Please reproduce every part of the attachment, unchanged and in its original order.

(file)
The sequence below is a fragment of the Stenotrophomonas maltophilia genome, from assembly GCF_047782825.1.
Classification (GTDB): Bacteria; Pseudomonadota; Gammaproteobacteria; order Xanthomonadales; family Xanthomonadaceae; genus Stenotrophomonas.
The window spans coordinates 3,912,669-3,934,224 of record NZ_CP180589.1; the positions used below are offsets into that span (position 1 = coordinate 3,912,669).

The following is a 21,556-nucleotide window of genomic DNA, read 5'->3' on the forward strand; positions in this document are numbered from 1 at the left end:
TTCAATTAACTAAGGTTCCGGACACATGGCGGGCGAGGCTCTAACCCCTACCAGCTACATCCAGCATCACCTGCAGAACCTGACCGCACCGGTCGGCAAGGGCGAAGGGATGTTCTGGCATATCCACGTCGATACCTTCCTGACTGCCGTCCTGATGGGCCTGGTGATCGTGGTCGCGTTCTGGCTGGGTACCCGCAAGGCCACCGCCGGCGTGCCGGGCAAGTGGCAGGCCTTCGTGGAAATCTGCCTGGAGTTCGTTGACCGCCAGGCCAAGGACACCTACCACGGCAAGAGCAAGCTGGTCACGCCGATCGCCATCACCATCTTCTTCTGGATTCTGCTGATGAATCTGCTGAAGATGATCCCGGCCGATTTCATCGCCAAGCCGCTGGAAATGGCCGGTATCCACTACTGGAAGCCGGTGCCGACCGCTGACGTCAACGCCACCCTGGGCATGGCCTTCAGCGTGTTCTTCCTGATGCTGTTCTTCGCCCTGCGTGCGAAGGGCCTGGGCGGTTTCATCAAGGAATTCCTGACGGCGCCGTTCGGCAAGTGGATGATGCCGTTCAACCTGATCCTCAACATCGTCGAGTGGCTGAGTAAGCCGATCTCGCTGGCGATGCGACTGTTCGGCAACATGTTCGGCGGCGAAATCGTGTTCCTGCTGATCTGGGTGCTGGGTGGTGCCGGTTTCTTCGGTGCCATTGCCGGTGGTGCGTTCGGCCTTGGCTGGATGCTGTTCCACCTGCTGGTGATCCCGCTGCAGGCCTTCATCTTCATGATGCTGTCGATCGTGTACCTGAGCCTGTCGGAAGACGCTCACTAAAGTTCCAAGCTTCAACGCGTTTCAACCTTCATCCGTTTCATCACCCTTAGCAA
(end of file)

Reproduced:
The sequence below is a fragment of the Stenotrophomonas maltophilia genome, from assembly GCF_047782825.1.
Classification (GTDB): Bacteria; Pseudomonadota; Gammaproteobacteria; order Xanthomonadales; family Xanthomonadaceae; genus Stenotrophomonas.
The window spans coordinates 3,912,669-3,934,224 of record NZ_CP180589.1; the positions used below are offsets into that span (position 1 = coordinate 3,912,669).

The following is a 21,556-nucleotide window of genomic DNA, read 5'->3' on the forward strand; positions in this document are numbered from 1 at the left end:
TTCAATTAACTAAGGTTCCGGACACATGGCGGGCGAGGCTCTAACCCCTACCAGCTACATCCAGCATCACCTGCAGAACCTGACCGCACCGGTCGGCAAGGGCGAAGGGATGTTCTGGCATATCCACGTCGATACCTTCCTGACTGCCGTCCTGATGGGCCTGGTGATCGTGGTCGCGTTCTGGCTGGGTACCCGCAAGGCCACCGCCGGCGTGCCGGGCAAGTGGCAGGCCTTCGTGGAAATCTGCCTGGAGTTCGTTGACCGCCAGGCCAAGGACACCTACCACGGCAAGAGCAAGCTGGTCACGCCGATCGCCATCACCATCTTCTTCTGGATTCTGCTGATGAATCTGCTGAAGATGATCCCGGCCGATTTCATCGCCAAGCCGCTGGAAATGGCCGGTATCCACTACTGGAAGCCGGTGCCGACCGCTGACGTCAACGCCACCCTGGGCATGGCCTTCAGCGTGTTCTTCCTGATGCTGTTCTTCGCCCTGCGTGCGAAGGGCCTGGGCGGTTTCATCAAGGAATTCCTGACGGCGCCGTTCGGCAAGTGGATGATGCCGTTCAACCTGATCCTCAACATCGTCGAGTGGCTGAGTAAGCCGATCTCGCTGGCGATGCGACTGTTCGGCAACATGTTCGGCGGCGAAATCGTGTTCCTGCTGATCTGGGTGCTGGGTGGTGCCGGTTTCTTCGGTGCCATTGCCGGTGGTGCGTTCGGCCTTGGCTGGATGCTGTTCCACCTGCTGGTGATCCCGCTGCAGGCCTTCATCTTCATGATGCTGTCGATCGTGTACCTGAGCCTGTCGGAAGACGCTCACTAAAGTTCCAAGCTTCAACGCGTTTCAACCTTCATCCGTTTCATCACCCTTAGCAA